The DRM might be annoying, but as an industry they have the right to do whatever they want. Their products, their technology, who are we to say they can or can not use DRM if they think it will generate a bigger return on their investment.

It’s nothing to get up in arms about anyway. But, using the laws of the US to make the posting of 16 bytes illegal because of how that data interacts with their product? That’s different, and I think, worthy of a least eyebrow raising if not outright arm raising.

This isn’t just about consumers and their DVDs, when you get down to it. It’s also about preventing developers of software the consumers can choose being locked out of being able to continue developing their software for new hardware. If a consumer chooses to use, say, Media Player Classic to watch DVDs, and then gets an HDDVD player, and the software can’t decode because some suit won’t let MPC use the code, doesn’t that affect the consumer as well, by preventing their right to choose?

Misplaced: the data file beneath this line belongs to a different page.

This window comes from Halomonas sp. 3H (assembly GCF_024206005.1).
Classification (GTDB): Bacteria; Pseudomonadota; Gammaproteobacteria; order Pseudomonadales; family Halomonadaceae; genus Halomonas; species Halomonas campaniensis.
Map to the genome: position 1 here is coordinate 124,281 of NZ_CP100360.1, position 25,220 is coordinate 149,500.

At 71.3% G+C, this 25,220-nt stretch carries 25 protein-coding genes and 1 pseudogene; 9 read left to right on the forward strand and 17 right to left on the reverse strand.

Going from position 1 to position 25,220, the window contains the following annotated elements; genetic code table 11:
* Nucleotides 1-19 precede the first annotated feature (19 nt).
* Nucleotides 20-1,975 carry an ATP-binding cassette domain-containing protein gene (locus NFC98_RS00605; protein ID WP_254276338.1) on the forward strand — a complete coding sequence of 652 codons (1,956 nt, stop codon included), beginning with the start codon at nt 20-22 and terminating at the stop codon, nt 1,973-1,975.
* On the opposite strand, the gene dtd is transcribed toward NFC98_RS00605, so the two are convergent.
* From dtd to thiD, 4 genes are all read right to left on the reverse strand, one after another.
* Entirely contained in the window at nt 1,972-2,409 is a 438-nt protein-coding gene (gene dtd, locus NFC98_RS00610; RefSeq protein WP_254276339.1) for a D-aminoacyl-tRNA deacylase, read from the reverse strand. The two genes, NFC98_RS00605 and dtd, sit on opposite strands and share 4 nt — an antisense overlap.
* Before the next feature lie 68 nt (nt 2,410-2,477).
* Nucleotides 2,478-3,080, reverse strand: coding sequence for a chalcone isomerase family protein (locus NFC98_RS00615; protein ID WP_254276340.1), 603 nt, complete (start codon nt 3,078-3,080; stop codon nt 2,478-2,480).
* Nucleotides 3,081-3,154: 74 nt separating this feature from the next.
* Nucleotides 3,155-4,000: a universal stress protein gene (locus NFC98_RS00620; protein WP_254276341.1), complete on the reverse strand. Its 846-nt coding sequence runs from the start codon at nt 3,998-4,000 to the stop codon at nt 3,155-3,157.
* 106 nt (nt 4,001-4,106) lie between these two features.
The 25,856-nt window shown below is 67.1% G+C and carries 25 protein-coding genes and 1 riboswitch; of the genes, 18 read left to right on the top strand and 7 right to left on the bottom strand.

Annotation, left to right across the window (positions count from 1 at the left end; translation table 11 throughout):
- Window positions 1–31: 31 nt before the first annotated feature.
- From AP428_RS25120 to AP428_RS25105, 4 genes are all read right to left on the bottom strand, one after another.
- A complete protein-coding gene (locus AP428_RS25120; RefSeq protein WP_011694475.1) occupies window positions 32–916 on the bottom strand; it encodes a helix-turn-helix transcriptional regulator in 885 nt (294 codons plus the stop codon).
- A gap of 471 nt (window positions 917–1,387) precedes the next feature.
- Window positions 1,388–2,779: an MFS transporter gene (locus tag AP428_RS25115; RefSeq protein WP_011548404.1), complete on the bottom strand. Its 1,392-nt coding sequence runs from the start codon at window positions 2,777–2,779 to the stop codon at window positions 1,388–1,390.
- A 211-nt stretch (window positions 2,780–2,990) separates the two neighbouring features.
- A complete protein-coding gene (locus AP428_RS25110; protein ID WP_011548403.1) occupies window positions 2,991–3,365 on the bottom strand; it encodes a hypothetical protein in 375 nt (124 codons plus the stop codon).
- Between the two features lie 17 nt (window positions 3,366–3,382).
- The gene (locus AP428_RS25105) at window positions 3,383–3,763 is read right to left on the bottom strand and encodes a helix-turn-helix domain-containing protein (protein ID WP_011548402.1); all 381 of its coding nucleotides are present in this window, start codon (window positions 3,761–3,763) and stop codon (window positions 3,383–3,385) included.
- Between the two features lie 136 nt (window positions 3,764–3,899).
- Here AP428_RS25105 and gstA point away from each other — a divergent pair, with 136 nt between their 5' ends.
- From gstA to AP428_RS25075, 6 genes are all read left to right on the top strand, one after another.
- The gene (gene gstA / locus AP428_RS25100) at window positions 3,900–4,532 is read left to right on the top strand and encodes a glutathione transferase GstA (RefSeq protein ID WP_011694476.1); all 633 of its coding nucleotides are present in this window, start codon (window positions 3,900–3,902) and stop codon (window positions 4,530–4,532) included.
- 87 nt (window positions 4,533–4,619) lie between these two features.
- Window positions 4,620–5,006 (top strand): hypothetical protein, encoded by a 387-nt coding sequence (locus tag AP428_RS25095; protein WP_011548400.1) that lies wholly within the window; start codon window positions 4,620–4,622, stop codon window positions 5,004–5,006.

And that’s before you even get to the argument of converting media to play on other devices you own.

So can someone give me the laymans version of how this means people can watch Spiderman 3 for free once it’s released on HD DVD?

Would people be so blase if, instead of someone releasing the HD-DVD secret key, someone instead posted PayPal’s SSL cert?

I mean, I’m all for anti-DRM, blah blah blah, but at some level I don’t really buy into the “all information should be free” dogma.

But, yeah, history has shown that you just can’t keep secret keys like this secret forever. What did people expect?

Also, Chet - how does Google handle Cease and Desist orders?

That argument can be made about any business in the world - they get to do whatever they want and the market will dictate if it is right or wrong. I don’t believe that - you might.

Rigid DRM steps over fair use and a number of other customer rights, that I believe customers should keep.
If Sony makes DRM on Casino Royale that prevents me from viewing it on my dvd-player and then tell me to get another dvd-player or just not watch Casino Royale, then I feel vindicated if I break the DRM to watch it.
And that would still be legal according to my countrys laws, but not under US law afaik.
(and I know it was only a few players and that Sony recalled the discs).